The Men and the Others

Posted September 8, 2011 from United States

I am known to hate that entire genre of film we call the "Chick Flick" with a seething passion (unless, of course, it has Meg Ryan in it and a deliciously witty script by Norah Ephron). I rarely see these movies by choice, unless they happen to be a double feature at a drive-in... or unless a housemate happens to have it on... and, hey, I have no homework tonight so why not help myself to a big steaming bag of sexism and just plain awful movie-making?

Such was the case last night. The movie was "Made of Honor," and I was reminded with bitter and pained enlightenment why I have come to detest these movies. The sexism imbedded in this movie is so blatantly obvious (at least to the well-educated eye) that I was practically in shock at what I was seeing on the screen. Is this how modern Rom-Coms are now? Is this seriously what young women are being exposed to?

Now, admittedly, I only caught the last half of this movie, but that was definitely enough for me to view some major issues in this film. And had I watched any more I'm sure my brain would have imploded. The most glaring issue in "Made of Honor" is, of course, the characters. And by the characters, I don't mean characters being underdeveloped or vapid and not as complex as they should be for good movie-making. It's a Rom-Com. The story-line is about love. It's pretty much guaranteed that most characters are going to be pretty flat and uninteresting. What I take issue with is the blatant characterization of some people, overwhelmingly male people, as actual human beings while others, overwhelming female people, are just that: others. Somehow very foreign and not just unpersonable, but completely separate from that which we consider to be a person . While the main male character's friends are certainly flawed, they are all likable. They are funny, supportive, and overall very well-balanced. The main female character's friends, however, are all either neurotic, bitchy, over-dramatic, and body-conscious. I found the otherizing of women to be not only offensive, but also frightening.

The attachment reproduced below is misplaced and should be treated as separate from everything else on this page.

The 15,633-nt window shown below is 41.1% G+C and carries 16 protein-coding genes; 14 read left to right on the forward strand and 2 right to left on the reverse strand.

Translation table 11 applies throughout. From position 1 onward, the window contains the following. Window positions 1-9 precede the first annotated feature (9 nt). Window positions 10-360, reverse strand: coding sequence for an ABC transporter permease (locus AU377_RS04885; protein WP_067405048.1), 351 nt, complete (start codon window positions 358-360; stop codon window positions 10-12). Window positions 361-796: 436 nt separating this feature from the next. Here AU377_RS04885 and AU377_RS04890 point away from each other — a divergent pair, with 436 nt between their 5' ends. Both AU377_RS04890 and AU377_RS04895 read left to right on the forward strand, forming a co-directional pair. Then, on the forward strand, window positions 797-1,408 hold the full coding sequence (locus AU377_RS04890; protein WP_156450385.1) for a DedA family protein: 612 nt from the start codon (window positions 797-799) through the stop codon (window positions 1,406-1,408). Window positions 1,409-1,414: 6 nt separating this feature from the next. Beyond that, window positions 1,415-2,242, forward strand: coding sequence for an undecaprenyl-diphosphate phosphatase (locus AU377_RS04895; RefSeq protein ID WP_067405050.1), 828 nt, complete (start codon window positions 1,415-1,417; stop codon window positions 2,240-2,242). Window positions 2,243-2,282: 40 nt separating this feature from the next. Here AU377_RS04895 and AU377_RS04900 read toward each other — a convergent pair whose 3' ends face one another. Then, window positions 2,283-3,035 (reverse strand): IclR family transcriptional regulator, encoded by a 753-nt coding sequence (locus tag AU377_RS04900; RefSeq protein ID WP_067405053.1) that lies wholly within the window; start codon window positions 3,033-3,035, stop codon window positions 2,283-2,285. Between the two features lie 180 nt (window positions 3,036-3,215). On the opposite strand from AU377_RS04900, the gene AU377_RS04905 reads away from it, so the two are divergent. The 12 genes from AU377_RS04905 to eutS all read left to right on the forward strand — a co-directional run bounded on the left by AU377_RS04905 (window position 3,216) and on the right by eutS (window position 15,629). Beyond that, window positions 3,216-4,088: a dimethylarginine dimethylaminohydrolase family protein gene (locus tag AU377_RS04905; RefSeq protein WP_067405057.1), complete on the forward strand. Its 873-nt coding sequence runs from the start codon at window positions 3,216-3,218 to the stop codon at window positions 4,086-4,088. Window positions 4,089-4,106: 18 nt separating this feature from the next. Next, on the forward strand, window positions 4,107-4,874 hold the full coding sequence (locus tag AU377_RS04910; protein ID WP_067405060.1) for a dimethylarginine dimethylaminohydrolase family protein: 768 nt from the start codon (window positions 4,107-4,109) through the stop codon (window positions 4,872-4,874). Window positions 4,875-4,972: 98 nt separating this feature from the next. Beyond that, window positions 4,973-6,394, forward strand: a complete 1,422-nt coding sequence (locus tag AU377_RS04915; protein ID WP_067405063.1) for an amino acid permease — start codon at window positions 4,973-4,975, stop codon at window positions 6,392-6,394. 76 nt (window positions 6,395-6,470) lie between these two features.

Every year, thousands upon thousands of young girls and women see movies like these. And while the female behavior in "Made of Honor" is outlandishly silly and shallow and definitely not typical of any type of human behavior, the fact of the matter is that this kind of media and this kind of constant characterization of women actually conditions young people's thinking into believing that it is reality. "THIS is what women care about. THIS is how women are." Is a young girl not then pressured to develop her behavior in order to comply with what is being presented as typical female character?

Needless to say, I probably ruined this movie for my friend, as I was bitterly commenting on all of this aloud as the movie was playing. And I hope I did ruin it for her. I hope I did shatter the fantasy. Because it's not a fantasy at all, really. It's a nightmare. It's a nightmare for young women who feel compelled to fill these molds set out for them, and who know deep inside their consciousness that something is missing.

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